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Craig anderson v. D.K. Sisto


February 17, 2011




Petitioner Craig Anderson, a state prisoner, proceeds pro se with a petition for writ of habeas corpus brought pursuant to 28 U.S.C. §2254. Petitioner challenges the execution of the indeterminate life sentence he is currently serving. In particular, petitioner challenges a 2007 decision of the state parole authority that he was not suitable to be released on parole.


In 1986, a jury found petitioner guilty of first degree murder. He was sentenced to an indeterminate term of 25 years to life in state prison. According to petitioner, his minimum eligible parole date passed on March 12, 2002.

On March 30, 2007, a panel of the Board of Parole Hearings ("Board") conducted a first subsequent (second overall) hearing to determine petitioner's suitability for parole. After considering various positive and negative suitability factors, the panel concluded that petitioner would pose an unreasonable risk of danger to society if released, and thus that he was not suitable for parole.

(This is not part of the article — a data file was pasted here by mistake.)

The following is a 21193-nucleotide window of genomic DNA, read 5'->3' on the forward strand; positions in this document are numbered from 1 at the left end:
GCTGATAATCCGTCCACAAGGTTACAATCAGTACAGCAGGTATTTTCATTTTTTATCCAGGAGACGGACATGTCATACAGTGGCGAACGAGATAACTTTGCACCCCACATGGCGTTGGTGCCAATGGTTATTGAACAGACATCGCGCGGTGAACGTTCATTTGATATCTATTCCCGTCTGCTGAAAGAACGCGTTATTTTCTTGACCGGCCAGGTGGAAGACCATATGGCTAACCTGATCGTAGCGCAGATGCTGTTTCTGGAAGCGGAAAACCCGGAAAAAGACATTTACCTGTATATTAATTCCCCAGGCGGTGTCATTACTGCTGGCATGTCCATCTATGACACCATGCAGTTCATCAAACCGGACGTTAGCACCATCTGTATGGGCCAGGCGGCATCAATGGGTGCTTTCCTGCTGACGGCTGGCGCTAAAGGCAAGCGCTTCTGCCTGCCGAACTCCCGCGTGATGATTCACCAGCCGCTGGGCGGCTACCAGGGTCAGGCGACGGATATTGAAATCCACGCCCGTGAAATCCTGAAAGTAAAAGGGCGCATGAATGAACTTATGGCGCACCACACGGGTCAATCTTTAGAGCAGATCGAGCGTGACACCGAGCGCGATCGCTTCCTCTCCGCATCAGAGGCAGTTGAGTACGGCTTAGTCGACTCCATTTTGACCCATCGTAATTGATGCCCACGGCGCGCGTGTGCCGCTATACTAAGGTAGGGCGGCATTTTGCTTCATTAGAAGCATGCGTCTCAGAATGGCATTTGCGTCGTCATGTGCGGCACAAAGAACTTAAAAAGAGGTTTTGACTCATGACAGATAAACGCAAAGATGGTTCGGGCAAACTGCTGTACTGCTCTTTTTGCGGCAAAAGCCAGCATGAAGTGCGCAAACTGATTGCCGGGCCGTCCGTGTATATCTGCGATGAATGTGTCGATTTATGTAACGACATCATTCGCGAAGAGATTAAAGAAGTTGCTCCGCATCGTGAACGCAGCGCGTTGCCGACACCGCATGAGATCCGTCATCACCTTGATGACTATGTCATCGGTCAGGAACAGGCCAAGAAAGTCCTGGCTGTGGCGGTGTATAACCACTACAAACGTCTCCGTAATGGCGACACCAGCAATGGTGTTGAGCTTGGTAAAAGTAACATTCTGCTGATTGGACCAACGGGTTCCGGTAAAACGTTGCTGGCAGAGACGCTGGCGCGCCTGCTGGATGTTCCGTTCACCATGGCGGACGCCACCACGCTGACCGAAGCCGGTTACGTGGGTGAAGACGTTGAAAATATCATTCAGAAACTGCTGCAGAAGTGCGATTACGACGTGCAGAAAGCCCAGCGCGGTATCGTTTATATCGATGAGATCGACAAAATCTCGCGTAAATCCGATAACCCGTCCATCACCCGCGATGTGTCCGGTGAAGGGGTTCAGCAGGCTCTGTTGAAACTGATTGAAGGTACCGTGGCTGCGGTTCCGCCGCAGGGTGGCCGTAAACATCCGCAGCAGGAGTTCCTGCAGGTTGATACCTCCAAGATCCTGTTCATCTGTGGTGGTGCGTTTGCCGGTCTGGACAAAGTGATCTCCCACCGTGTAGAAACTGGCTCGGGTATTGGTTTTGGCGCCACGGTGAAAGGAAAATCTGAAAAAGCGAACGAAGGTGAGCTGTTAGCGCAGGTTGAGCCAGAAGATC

Petitioner sought habeas corpus relief in the San Mateo County Superior Court; the petition was denied. Petitions presented to the California Court of Appeal and the California Supreme Court were likewise denied, but without written explanation. This action followed.


Petitioner presents various "contentions" including (1) that California inmates have a liberty interest in parole; (2) that the Board's decision was not supported by "some evidence"; (3) that petitioner meets various circumstances tending to show parole suitability and that he cannot comply to any greater degree; (4) that continued reliance on the facts of the crime to deny parole is improper; and (5) that due process was violated when the Board exceeded their statutory authority in denying parole.